BTW: If you like Make and Takes, or need an awesome activity for Pre-Calc/Trig, I presented this "My Favorite," (#TMC15) a foldable for finding the formula for the Sum of Angles for Sine and Cosine that SHOWS why cos (x + y) ends up being subraction!

#tmc15 Experiencing Community
     Truly I don't know where to start this post. Partly an ode FOR all the MTBoSers, partly that experience where you just process and download. I did wrtite this all on paper first, just to get the thoughts out, hoping the sensation of pen to paper would help get the flow going.
(Also, I haven't read anyone else's posts yet, because I wanted to share my authentic experience of attending Twitter Math Camp 2015. Fancy that.)

Twitter Math Camp is literaly camp for math educators to gather, be a community, share, encourage, figure out, laugh, sing, and get their Geek on.  It is sponsored by us, paid for by us, and no one is getting any money for participating. The Keynotes are speaking from their hearts, the organizers are donating time and passion. That is what this is all about. And it. is. AMAZING.

     Starting with Gratitudes is always a good strategy. To Lisa Henry, her DH, her folks, and her kids, and all the tweeps who laid the ground for this amazing community, and it is about COMMUNITY.

It was one the few times in my professional life that I felt like I was in the right place. Sure I wish I had more of Fawn's consistency, and Matt's general hipness, and Michael F's mad computer skills, and Rachel's spunk, and Julie's infectious personality, and Sam's "take no prisoners" risk taking, and Chris' synapse stickers, and a thimbleful of the brainpower, energy, and creativity in that auditorium, AND stll, I felt cherished, valued, and believed in because I was there with the communal knowledge that it was our collective endgame to leave becoming better teachers, reaching more students, and grow more learning.

A few gems from the conference for you to use:

Christopher Danielson asked us to find what we love and do more of it in our classrooms. I love curiousity, I love helping students find their capabilities, I love  listening to NPR...

Fawn Nguyen said a lot, and had many of us in tears, and what I needed to hear most was, "Share ALL the lessons." Why? Because it is not about us, it is about growing learning for students. Mind Blown. Fuck the popularity contest.  (I get permission to say that from Fawn). Sure, give credit where credit is due and do please let the author know how you used the material, what tweaks you made, and how it went. And time to bring what works out of hiding.

* Do this cup rolling activity that Lisa and Jim shared with us:

Curtesy of PCMI 
Add the extension: what formula could you come up with to generate the circle made by any cup?

* Ask Rachel's  two questions:
--What is the best question you asked a student today?
--What the best question a student asked you?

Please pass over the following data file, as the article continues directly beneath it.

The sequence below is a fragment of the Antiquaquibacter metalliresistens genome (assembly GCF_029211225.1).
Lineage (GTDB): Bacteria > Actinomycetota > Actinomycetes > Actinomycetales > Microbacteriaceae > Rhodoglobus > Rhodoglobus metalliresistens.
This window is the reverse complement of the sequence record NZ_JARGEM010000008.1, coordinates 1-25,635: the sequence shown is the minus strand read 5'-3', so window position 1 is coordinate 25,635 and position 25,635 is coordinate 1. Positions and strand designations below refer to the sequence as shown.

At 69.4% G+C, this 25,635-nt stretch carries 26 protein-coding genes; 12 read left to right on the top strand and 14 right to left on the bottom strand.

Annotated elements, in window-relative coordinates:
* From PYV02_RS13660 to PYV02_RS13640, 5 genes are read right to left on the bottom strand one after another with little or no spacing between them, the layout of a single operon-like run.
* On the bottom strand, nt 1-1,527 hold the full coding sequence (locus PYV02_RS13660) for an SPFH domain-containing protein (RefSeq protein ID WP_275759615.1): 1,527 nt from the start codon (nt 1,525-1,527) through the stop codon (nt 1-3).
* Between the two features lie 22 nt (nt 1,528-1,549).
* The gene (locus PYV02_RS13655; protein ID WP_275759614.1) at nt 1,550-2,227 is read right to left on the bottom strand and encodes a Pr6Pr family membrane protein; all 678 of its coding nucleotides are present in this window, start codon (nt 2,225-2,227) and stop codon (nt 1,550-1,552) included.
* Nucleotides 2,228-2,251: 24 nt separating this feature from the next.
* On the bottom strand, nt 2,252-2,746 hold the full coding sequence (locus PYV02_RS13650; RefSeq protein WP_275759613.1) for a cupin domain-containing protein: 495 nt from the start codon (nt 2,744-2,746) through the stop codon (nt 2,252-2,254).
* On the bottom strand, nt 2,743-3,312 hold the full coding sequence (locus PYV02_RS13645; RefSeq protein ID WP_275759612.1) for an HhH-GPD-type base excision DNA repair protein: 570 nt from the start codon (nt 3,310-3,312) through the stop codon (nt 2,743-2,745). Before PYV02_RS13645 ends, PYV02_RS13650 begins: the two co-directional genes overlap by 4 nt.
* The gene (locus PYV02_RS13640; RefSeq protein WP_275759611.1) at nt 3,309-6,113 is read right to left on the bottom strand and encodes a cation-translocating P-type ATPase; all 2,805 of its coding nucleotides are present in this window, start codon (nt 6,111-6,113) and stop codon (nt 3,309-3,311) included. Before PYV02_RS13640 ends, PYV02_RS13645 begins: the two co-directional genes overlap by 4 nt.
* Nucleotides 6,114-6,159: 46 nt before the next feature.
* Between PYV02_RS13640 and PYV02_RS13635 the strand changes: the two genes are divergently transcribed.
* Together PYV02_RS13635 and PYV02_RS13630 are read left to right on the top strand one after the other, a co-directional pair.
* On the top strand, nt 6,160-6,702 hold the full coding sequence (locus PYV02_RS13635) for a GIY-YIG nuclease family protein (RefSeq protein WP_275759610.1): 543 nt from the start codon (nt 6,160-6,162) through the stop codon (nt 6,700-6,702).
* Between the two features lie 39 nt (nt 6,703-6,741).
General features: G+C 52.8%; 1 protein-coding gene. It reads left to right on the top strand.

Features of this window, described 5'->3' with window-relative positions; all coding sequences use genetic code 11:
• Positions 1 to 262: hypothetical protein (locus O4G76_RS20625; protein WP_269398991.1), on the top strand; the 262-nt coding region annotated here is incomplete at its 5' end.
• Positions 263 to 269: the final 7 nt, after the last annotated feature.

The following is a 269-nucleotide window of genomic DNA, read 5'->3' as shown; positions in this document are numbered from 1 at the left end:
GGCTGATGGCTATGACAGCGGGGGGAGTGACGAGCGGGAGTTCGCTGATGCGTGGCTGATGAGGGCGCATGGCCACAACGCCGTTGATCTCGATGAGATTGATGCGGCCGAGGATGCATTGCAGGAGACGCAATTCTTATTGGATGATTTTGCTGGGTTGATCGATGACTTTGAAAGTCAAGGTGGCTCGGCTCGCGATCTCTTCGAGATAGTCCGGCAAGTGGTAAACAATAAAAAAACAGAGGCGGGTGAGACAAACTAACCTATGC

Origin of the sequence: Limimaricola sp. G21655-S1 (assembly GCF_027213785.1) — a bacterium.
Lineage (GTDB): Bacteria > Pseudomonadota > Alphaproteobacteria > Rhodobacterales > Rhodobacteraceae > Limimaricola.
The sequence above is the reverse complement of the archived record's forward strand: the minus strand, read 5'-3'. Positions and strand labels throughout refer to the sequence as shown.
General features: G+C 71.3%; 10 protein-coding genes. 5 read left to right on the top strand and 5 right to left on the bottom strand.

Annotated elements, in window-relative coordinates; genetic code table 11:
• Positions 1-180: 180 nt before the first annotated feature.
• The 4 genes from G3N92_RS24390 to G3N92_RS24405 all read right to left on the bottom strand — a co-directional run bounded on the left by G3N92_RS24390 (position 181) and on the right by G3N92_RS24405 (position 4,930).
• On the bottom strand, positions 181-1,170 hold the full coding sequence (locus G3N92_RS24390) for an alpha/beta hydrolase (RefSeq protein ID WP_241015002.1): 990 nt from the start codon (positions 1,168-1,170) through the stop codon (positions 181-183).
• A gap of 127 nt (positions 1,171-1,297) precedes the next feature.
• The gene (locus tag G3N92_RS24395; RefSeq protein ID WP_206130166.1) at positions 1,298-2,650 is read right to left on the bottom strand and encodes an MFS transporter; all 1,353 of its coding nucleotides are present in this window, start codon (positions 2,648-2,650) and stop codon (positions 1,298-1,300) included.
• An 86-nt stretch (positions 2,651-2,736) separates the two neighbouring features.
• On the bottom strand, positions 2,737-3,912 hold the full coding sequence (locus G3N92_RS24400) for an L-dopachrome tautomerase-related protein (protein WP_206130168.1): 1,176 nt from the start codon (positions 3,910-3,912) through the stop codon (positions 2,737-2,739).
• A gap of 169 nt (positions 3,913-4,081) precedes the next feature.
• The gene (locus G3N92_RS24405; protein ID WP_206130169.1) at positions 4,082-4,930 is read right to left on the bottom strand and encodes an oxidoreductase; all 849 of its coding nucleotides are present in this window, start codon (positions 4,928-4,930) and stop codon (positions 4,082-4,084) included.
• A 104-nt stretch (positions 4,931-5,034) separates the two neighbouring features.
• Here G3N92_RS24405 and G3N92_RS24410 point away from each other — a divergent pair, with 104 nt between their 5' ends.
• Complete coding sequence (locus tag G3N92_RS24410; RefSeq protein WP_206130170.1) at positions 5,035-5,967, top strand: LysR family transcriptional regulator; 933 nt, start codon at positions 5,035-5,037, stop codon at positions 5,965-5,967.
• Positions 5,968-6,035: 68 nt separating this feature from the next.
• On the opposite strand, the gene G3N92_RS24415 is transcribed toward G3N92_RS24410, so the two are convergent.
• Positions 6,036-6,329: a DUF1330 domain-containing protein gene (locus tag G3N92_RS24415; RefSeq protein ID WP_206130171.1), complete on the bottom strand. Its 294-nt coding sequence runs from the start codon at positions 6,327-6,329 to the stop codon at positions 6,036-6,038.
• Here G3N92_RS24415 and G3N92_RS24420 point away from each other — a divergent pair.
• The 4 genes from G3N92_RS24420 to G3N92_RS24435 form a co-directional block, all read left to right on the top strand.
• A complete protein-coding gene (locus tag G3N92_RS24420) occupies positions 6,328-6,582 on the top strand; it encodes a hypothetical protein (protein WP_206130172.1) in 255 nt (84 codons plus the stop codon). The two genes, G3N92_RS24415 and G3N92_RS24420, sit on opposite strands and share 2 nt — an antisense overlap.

(Keep track and tweet or post them!)

* Google these for inspiration (thanks Fawn): Estimation180, Global Math, Mathtalks, Visual Patterns, WODB, MTBoS

* If you get stuck looking for the best way to make a lesson student centered look for the backwards version of the question (thanks Brendan and Sam)

* Get the students "Butts up," and use VNPS (Thanks Brian and Alex) to engage students in talking about math.

* So, so, so much more!

This is round one.

If I have left you out, please, like Sam says, don't take it personally. (I can't believe misscalcul8 was there and I didn't even know it. OMG, OMG.) I want to get this out, so you know you can do it too.

Ideas floating around my head these days:


GIVEN a shower puff that is intact, how would you estimate its length unravelled?

GIVEN a plum, who can do the best job peeling it? How would you determine "best job," in a measurable way?



A Danish economist wonders if sleep effects productivity. He has 10,000 surveys of citizens that include sleep habits. What could he do with this data to measure productivity? Click here to find out how he does it!
Freakonomics Podcast 7/16/2015 Sleep Part 2


Just having come back from Europe where EVERY woman goes to the beach in her bikini, young, old, skinny, overweight, glamorous, tall, short, you get the idea...I mentioned this to a friend that has a teenage daughter and a teenage son. She said, "It is so important for our boys especially to see all kinds of woman at the beach, otherwise they get a warped view from TV and magazines about what a woman's body is supposed to look like." Isn't she smart? (I don't have boys, and as everyone knows who works with or has girls, it is so important to remind them to view themselves naturally without some warped Hollywold image about what is attractive.)

Time Off:

I am going to survey my students this fall (ack, I mean in three weeks) about who feels they got a "real" vacation this summer for at least a week. I am going to let them define "real."

Then I am going to track their grades for the first semester and see if there is any correlation. Anyone in? What do you think will show up? Did you know that of the 10 countries with the fewest hours worked weekly, 9 have the highest gross domestice product per capita? (Organization for Economic Co-operation and Development (OECD))

I am super excited to meet some awesome peeps at Twitter Math Camp next week. I am sure I will have much to report. I just hope that I am as groovy and smart as they are.

What are you thinking about this summer?